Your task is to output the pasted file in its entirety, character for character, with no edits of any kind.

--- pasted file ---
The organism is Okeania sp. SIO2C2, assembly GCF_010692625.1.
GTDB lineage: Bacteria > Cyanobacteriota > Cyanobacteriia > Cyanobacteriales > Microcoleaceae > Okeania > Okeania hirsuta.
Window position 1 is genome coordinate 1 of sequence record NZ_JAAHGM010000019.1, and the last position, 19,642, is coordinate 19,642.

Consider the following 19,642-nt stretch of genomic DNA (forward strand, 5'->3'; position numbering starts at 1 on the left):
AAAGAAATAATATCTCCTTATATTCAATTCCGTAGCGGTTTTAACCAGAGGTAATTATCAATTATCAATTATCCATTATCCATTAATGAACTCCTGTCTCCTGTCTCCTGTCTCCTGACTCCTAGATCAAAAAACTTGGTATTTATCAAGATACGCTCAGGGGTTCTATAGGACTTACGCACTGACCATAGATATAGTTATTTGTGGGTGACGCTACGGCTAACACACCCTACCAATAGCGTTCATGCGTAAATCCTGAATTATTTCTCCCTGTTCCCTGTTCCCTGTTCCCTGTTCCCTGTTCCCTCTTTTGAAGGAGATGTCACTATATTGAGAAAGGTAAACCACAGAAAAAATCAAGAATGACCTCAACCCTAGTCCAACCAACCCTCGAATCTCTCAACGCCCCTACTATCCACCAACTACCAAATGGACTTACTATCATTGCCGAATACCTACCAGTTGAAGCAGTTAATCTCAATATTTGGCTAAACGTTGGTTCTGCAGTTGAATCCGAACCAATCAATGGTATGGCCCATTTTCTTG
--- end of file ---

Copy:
The organism is Okeania sp. SIO2C2, assembly GCF_010692625.1.
GTDB lineage: Bacteria > Cyanobacteriota > Cyanobacteriia > Cyanobacteriales > Microcoleaceae > Okeania > Okeania hirsuta.
Window position 1 is genome coordinate 1 of sequence record NZ_JAAHGM010000019.1, and the last position, 19,642, is coordinate 19,642.

Consider the following 19,642-nt stretch of genomic DNA (forward strand, 5'->3'; position numbering starts at 1 on the left):
AAAGAAATAATATCTCCTTATATTCAATTCCGTAGCGGTTTTAACCAGAGGTAATTATCAATTATCAATTATCCATTATCCATTAATGAACTCCTGTCTCCTGTCTCCTGTCTCCTGACTCCTAGATCAAAAAACTTGGTATTTATCAAGATACGCTCAGGGGTTCTATAGGACTTACGCACTGACCATAGATATAGTTATTTGTGGGTGACGCTACGGCTAACACACCCTACCAATAGCGTTCATGCGTAAATCCTGAATTATTTCTCCCTGTTCCCTGTTCCCTGTTCCCTGTTCCCTGTTCCCTCTTTTGAAGGAGATGTCACTATATTGAGAAAGGTAAACCACAGAAAAAATCAAGAATGACCTCAACCCTAGTCCAACCAACCCTCGAATCTCTCAACGCCCCTACTATCCACCAACTACCAAATGGACTTACTATCATTGCCGAATACCTACCAGTTGAAGCAGTTAATCTCAATATTTGGCTAAACGTTGGTTCTGCAGTTGAATCCGAACCAATCAATGGTATGGCCCATTTTCTTG